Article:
I reached the office the other day highly disgruntled - lots of rain, lots of stepping in puddles and getting splashed by passing cars while I tried to get to my parking slot. This was followed by a rather harrowing drive to the office because of slow-moving traffic. Finally though, somewhat damp and with many ruffled feathers, I reached my desk at the office and had good reason to smile. You see, sitting there, glinting in the light was something I’d long dreamed of. It was the McLaren MP4-2C - a scale model of course - the car that Alain Prost had piloted in to his second Formula 1 world championship title in 1986. The day might have started out on a rather insipid note, but then things took a turn for the better and it was all thanks to a little red and while Marlboro-liveried scale model.
Indeed, credit must be given where it is due, and it is Rohin I have to thank for this wonderful surprise. He’d managed to find the scale model for me when he stopped by at the Goodwood Festival of Speed. It was there that he also met the man who piloted the car we speak of. Kind soul that he is, he even got him to autograph my copy of Senna vs Prost. Not only that - he asked him many a question, and you can read the full interview in the August 2012 issue of BSM. Just listening to Rohin talk about meeting someone as legendary as Alain Prost, party to what is possibly Formula 1’s most iconic rivalry, left me with goosebumps and I’m sure you’ll feel the same way once you read his story, so do look out for it. Shameless plug, you say? Guilty as charged!
On a more serious note though, Prost has always been one of the major champions for safety in motorsport, much like Sir Jackie Stewart, Niki Lauda and Jacky Ickx. And while the cause they championed those many years ago has certainly made motorsport a lot safer than it used to be, the emphasis on safety can never be enough.
At the 24 Hours of Le Mans this year, Anthony Davidson’s Toyota suffered a crash when the Ferrari 458 Italia from the GTE-Am category, piloted by Piergiuseppe Perazzini tangled with his car. While Perazzini escaped unhurt, Davidson suffered two fractured vertebrae. That was a racing incident that you cannot avoid I suppose, if you have amateurs and pros on the same grid. But now comes the news of Maria De Villota’s accident while completing a straight-line test session for the Marussia team. Latest updates reveal she has lost her right eye in the incident, likely to be a career-ending accident. Another case for closed cockpits? And closer home the motorsport fraternity is coming to terms with the tragic deaths of Jatinder Shukla and Ashish Mahajan who lost their lives after an accident in the Mughul Road Rally.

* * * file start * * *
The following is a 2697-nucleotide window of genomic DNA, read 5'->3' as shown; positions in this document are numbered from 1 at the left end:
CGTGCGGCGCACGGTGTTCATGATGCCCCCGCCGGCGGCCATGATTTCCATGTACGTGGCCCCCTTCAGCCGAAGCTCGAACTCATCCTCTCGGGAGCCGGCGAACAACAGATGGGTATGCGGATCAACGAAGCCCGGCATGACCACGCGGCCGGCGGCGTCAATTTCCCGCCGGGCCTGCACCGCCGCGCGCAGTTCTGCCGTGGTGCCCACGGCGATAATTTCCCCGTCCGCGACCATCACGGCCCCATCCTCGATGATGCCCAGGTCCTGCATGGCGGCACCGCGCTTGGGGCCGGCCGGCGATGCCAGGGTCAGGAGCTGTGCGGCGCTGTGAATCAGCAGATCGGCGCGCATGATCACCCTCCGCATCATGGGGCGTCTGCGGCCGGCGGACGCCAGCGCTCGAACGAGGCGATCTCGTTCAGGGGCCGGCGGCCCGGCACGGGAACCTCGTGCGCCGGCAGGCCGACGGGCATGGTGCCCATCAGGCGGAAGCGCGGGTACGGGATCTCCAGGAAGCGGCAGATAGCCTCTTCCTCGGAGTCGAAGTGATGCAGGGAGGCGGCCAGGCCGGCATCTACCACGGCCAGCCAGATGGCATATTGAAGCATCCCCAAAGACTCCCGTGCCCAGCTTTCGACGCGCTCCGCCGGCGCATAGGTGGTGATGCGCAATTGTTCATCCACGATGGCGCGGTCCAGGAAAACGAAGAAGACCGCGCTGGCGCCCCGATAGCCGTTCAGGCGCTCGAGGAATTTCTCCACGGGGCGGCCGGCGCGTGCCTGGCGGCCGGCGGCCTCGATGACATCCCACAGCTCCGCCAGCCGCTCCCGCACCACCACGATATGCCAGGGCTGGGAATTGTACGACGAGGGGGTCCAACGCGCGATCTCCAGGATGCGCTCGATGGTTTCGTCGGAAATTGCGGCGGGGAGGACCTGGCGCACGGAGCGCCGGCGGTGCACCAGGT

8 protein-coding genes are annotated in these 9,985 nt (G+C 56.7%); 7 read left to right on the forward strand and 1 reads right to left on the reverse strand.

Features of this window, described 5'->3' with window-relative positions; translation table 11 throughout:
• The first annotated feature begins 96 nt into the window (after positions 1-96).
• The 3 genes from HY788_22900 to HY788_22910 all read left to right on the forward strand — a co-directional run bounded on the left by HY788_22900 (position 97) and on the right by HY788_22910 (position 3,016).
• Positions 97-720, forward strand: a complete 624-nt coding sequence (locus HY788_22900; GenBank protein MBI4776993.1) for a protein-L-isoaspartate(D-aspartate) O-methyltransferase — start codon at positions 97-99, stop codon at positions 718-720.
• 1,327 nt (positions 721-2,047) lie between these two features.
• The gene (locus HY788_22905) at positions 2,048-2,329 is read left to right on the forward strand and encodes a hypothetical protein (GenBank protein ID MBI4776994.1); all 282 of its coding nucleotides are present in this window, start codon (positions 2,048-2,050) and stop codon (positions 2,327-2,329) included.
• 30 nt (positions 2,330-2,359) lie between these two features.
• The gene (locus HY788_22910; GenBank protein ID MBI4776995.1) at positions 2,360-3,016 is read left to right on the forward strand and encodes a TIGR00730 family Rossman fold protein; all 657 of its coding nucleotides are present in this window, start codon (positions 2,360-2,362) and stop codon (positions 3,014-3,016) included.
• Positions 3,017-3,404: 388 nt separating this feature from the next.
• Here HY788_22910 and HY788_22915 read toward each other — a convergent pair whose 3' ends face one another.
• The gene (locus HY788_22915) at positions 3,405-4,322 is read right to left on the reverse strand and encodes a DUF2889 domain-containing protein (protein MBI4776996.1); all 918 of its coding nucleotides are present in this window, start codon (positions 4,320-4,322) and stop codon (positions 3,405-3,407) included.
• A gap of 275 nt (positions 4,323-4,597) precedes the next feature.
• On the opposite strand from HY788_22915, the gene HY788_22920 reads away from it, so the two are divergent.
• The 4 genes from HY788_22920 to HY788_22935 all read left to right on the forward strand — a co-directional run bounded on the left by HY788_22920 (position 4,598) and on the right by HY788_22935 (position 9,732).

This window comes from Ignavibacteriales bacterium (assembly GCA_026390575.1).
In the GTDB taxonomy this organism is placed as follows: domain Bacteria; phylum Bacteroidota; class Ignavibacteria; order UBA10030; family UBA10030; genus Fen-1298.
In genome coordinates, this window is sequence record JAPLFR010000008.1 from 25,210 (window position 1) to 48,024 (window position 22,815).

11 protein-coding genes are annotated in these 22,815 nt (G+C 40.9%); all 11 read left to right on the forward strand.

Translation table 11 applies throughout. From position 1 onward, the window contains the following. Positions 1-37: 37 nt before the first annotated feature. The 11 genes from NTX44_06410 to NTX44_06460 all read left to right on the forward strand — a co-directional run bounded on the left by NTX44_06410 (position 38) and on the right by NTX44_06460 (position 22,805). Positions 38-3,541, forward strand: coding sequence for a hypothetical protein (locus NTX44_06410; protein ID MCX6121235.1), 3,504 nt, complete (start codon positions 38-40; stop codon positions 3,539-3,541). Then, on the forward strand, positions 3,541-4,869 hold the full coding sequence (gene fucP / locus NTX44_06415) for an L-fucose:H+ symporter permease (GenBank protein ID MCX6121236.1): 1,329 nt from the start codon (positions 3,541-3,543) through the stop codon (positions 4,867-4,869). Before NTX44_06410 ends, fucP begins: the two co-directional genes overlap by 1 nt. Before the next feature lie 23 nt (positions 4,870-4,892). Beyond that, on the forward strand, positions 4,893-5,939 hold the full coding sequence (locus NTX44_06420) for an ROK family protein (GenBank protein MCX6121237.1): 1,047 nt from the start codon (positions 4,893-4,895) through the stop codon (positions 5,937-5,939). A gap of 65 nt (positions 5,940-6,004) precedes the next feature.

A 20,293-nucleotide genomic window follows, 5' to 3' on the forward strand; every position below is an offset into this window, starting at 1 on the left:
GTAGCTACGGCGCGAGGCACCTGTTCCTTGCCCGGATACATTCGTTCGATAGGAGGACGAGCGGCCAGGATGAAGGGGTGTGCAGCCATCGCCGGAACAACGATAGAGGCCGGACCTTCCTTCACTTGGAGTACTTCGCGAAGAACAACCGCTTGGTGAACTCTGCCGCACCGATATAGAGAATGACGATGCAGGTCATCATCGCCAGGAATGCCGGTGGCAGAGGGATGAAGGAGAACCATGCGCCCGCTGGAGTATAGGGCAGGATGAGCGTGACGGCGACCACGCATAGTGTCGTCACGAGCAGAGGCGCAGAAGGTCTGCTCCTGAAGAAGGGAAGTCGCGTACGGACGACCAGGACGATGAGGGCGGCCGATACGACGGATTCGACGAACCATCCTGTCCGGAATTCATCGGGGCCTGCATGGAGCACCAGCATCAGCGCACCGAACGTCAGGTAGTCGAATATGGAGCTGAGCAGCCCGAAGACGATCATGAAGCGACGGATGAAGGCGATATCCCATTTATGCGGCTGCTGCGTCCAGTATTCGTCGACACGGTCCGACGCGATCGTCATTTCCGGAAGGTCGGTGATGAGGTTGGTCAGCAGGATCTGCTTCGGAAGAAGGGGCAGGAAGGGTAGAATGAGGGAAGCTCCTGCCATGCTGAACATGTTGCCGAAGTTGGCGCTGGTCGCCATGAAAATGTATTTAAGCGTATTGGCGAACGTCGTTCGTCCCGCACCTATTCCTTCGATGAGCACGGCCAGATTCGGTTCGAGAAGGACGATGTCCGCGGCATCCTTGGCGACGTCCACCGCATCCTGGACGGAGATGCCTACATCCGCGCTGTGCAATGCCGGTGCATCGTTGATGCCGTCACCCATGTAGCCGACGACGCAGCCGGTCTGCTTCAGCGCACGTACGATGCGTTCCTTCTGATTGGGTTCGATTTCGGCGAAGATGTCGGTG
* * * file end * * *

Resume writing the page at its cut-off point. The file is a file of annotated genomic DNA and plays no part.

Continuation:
‘Motorsport is dangerous’ - the disclaimer shouts out at you from every badge you’re handed at any motorsport event. And while it’s impossible to entirely remove the danger from the sport that we all know and love, steps must be taken to ensure that it is reduced. Adequate provisions for ambulances and helicopter services must be provided. And unsafe motorsport practices should quite simply be boycotted - a move that is no doubt difficult especially if one has invested time, effort and money in an event. But unless people take a stand, things aren’t going to change.
Perhaps we could take a leaf out of Jacky Ickx’s book. He famously boycotted the Le Mans start at the 1969 edition of the 24 Heures du Mans. Instead of running towards the car, climbing in and zooming off, Ickx walked slowly across the grid, deliberately belting himself in carefully before setting out. Ickx eventually won the race and also proved a point for safety - a fellow competitor lost his life on the first lap of the race itself, because of an improperly fastened belt. From 1970, the Le Mans start was banned.
Safety first. A point that cannot be stressed on enough, especially when it comes to Indian motorsport. Things will only grow from there.